Book name: The Culture Code
Author: Daniel Coyle
Publisher: Random House Business
Format: Print, ebook, audiobook
Genre: Self help, popular psychology
Publication Date: 2019
Star Rating: 4/5
The blurb for The Culture Code lingers long on the expectations of the self-help business subgenre, but (as I got into reading it) I realised that it was really about building team environments that work more generally, including volunteering, family and friends.
In fact, it was about how you choose to behave in every interaction you have and what the likely consequences will be. I found it fascinating.
I picked up The Culture Code at a local second-hand bookshop, Barter Books, which exchanges old books for credit. That’s where I get a lot of the books for this blog.
Sometimes, I just want to explore something different. When I’ve got some credit for old books, I quite often browse in sections I don’t often visit and pick out something out of my usual reading pattern.
The Culture Code uses practical examples of corporate and other behaviour to illustrate how doing something different or inventive can influence the way that others respond to us.
It also talks about how to build on that behaviour to create and then sustain a team (in any context) that is more likely to achieve your goals.
One of the key distinctions it makes is between behaviour in groups aiming for proficiency (such as a really well-run restaurant) versus aiming for creativity (such as Pixar).
The descriptions and insights are generally quite lengthy, which is helpful because it really gives you the chance to reflect in detail on what has worked and what hasn’t.
Many of the examples came from outside business. Lots were drawn from sports, where building a strong team is central to success.
Other examples included schools excelling within challenging communities, comedy groups that thrived and, perhaps surprisingly, briefly a discussion about a group of jewel thieves.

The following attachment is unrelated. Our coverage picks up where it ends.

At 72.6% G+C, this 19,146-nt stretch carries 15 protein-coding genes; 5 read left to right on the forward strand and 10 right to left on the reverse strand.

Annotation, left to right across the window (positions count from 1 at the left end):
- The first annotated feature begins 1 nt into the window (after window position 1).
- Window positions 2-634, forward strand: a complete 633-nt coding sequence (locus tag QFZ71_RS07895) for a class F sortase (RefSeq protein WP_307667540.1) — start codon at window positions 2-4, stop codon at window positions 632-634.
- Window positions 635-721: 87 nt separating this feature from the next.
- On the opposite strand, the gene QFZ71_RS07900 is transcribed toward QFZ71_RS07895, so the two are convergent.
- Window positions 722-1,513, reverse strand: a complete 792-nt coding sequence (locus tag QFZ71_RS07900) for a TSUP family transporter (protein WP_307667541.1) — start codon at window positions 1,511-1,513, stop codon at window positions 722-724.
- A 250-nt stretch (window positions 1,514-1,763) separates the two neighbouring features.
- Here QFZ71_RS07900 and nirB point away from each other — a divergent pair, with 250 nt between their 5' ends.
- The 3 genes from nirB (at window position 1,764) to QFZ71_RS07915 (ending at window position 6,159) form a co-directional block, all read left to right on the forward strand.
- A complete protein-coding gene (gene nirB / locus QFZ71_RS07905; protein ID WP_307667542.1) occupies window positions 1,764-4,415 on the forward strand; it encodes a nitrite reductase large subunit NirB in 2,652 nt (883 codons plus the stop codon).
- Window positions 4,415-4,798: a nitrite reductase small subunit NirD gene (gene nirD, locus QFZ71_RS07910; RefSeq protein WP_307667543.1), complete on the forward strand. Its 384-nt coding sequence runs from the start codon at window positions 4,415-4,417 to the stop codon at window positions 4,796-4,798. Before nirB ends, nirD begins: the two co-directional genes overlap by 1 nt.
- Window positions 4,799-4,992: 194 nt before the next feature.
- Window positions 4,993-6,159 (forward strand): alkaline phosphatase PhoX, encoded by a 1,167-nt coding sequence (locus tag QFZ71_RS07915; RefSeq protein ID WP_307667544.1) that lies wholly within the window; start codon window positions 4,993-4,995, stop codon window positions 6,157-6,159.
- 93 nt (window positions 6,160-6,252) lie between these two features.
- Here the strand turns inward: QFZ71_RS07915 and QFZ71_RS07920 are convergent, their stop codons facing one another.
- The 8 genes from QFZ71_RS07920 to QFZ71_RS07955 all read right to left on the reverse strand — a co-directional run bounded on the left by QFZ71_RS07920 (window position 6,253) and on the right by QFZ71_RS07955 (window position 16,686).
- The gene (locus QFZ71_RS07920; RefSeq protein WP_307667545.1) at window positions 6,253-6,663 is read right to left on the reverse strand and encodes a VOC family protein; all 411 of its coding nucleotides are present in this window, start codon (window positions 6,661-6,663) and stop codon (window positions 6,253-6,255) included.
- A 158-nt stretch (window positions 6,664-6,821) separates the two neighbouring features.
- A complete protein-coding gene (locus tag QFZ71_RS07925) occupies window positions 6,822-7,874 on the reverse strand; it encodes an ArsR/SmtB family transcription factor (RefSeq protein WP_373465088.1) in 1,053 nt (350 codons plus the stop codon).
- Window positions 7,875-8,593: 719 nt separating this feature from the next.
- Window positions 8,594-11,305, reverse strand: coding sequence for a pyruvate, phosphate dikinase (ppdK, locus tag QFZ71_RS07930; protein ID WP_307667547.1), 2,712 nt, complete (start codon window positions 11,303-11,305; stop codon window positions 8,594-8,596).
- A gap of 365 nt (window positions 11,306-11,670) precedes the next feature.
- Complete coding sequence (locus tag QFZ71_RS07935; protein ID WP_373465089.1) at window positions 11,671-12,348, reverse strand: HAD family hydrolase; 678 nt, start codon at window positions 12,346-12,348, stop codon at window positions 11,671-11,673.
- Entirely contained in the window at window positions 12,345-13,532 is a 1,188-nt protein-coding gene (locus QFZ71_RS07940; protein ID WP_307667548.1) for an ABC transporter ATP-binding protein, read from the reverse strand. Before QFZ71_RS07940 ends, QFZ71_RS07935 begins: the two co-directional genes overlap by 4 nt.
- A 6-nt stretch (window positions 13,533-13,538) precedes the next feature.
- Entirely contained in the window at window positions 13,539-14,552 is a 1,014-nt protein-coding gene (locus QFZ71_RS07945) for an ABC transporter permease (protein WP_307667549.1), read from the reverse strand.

The variety of these examples helped me to understand that the principles elucidated in The Culture Code could be of help in personal situations as well as at work, and that they would also be effective in self-employment as a sole worker engaging with your customers or running your own business where you have lots of staff.
I’m not much of a one for the self-help genre, and the business subgenre can be particularly full of glib phrases. But The Culture Code felt like a stand-out example in this subgenre.
This was in part because the social science behind its advice and conclusions was discussed at length. There were good reasons for the achievements it highlighted, rooted deep in our psyche.
It was obvious that a lot of hard work and expertise had gone into writing it, and the style was very pleasing.
Some of its conclusions felt surprising, but they were amply explained and thoroughly justified.
Mostly this was about how leadership in business or beyond is often not about the kind of principles that traditional business textbooks have suggested, but is evolving to be more about empowering via example and through expounding core values.
I found The Culture Code very interesting, well written and thorough. It was accessible while being rigorous at the same time.
Thank you for reading my review.
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If you’ve enjoyed this review, you might be interested reading in my review of Life Isn’t Binary by Meg-John Barker and Alessandra Iantaffi.
Or you might like to take a look at my review of The Psychology of High Abilities by Michael J Howe.
If you fancy something different, you might like to take a chance on my review of Tales from the Green Valley.